Page 6
Full Text





HISTORIC NOTE


The publications in this collection do
not reflect current scientific knowledge
or recommendations. These texts
represent the historic publishing
record of the Institute for Food and
Agricultural Sciences and should be
used only to trace the historic work of
the Institute and its staff. Current IFAS
research may be found on the
Electronic Data Information Source
(EDIS)

site maintained by the Florida
Cooperative Extension Service.






Copyright 2005, Board of Trustees, University
of Florida




Circular 401


SII'S UN ZARtlH ITI HININ
I.M.Pellls,Exlenslon Saelly Leader
Florida Cooperative Extension Service
Institute of Food and Agricultural Sciences
University of Florida, Gainesville


May, 1975






Tips on Safety Lightning
A. M. Pettis
Extension Safety Leader
Florida Cooperative Extension Service
Lightning is one of the most destructive forces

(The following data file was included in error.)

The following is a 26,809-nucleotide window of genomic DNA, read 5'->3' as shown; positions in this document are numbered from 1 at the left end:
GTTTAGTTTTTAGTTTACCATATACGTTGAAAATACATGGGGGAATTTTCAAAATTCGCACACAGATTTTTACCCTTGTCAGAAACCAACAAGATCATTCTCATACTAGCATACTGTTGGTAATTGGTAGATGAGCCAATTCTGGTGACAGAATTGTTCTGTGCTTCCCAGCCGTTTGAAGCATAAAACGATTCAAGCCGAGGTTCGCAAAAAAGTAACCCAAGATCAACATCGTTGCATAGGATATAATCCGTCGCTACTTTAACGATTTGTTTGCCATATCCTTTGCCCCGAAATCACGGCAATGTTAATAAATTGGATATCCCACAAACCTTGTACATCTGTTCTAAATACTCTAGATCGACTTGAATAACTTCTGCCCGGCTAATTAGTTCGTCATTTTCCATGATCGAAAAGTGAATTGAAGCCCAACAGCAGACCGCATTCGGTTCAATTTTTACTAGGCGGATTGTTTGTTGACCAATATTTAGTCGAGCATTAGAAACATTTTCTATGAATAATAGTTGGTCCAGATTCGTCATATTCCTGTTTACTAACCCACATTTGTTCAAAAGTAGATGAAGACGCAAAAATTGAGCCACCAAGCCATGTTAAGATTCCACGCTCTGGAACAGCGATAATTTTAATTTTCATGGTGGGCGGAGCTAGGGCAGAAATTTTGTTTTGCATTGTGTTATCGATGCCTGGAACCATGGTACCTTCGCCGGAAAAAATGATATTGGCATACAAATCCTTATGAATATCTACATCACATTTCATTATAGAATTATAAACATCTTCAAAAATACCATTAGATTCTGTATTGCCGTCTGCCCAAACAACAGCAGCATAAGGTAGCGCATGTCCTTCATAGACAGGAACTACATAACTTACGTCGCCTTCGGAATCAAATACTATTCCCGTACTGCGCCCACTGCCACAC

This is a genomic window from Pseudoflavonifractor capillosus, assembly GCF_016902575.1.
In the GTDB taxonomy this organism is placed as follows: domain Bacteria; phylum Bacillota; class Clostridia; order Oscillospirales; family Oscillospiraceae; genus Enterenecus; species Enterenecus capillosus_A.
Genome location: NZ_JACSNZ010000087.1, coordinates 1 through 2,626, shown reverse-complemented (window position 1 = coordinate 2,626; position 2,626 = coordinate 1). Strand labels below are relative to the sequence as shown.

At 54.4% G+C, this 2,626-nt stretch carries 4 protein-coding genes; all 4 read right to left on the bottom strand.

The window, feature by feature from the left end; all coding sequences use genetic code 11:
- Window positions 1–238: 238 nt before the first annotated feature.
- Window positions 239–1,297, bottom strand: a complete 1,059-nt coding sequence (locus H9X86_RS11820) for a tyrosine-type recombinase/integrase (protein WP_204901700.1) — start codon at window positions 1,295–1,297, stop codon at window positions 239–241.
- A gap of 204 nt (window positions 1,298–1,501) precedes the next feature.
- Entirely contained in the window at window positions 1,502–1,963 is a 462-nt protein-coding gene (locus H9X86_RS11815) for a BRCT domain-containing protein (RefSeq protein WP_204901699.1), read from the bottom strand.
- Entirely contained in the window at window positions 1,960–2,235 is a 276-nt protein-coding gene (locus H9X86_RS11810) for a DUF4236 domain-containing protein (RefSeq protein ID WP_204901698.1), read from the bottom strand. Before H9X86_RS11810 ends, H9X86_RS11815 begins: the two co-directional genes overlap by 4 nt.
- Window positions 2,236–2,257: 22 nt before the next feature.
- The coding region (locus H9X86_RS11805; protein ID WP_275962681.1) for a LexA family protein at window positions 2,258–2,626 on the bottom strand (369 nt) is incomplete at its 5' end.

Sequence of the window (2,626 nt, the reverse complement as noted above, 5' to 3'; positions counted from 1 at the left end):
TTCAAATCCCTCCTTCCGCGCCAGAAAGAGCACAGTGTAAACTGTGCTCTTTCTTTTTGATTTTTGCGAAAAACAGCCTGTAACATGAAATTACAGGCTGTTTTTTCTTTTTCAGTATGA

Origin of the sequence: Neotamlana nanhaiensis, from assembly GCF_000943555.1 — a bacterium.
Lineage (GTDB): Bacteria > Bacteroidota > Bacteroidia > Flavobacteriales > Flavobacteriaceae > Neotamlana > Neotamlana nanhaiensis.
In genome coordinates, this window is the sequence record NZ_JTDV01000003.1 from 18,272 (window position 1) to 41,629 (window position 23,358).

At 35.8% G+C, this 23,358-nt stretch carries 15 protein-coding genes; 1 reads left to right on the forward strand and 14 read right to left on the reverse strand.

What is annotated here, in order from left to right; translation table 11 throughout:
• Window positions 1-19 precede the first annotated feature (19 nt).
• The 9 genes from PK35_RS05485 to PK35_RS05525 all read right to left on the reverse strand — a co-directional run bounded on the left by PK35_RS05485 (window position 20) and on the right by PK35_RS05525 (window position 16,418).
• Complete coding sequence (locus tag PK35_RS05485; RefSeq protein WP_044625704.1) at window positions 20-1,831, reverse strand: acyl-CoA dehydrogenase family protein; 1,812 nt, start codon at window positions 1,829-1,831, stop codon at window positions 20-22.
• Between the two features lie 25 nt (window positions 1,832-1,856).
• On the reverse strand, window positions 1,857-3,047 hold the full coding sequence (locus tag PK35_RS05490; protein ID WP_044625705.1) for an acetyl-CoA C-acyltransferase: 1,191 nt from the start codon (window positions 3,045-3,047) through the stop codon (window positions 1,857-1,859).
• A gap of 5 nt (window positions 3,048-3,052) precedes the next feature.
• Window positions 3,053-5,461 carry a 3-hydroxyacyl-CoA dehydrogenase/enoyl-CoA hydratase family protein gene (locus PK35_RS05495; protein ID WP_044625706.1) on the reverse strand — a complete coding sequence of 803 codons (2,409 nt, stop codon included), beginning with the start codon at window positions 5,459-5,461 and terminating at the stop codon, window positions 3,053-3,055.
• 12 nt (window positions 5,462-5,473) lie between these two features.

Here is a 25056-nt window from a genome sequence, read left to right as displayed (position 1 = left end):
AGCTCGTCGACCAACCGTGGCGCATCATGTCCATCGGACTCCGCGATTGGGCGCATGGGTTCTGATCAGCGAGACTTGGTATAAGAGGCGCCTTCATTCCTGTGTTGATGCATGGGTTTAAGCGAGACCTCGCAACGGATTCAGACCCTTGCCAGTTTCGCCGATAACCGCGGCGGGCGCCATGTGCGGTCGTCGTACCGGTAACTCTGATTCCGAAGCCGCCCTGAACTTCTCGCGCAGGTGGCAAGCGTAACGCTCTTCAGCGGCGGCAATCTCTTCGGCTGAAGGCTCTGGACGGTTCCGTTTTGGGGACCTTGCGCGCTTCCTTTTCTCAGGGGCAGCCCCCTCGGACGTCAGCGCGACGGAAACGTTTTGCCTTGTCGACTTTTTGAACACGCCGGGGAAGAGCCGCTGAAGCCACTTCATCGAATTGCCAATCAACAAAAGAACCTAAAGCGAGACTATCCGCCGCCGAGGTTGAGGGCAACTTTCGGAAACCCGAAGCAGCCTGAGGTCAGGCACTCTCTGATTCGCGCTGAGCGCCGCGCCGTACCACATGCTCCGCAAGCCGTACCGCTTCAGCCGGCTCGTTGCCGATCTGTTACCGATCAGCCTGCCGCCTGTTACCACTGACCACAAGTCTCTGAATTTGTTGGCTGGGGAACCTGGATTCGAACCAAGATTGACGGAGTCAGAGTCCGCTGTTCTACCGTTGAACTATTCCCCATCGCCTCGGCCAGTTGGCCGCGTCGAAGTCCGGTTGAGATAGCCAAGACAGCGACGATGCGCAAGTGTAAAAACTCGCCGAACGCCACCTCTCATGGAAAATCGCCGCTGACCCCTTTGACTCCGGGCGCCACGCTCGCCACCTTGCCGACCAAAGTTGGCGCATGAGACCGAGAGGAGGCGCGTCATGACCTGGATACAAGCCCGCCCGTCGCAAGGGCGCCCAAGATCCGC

of nature and it is especially dangerous and costly
in rural areas. It is estimated that some 1800
thunderstorms are in progress over the earth's
surface at any given time and that lightning
strikes the earth 100 times each second.
Each year lightning kills a reported 150 per-
sons in the U.S. and injures another 250 persons.
The actual number killed is probably higher. In
Florida an estimated 20 people a year die from
lightning. About 80 percent of all human deaths
or injuries from lightning occur in rural areas.
Lightning has been referred to as nature's ar-
tillery. It has the power and is accompanied by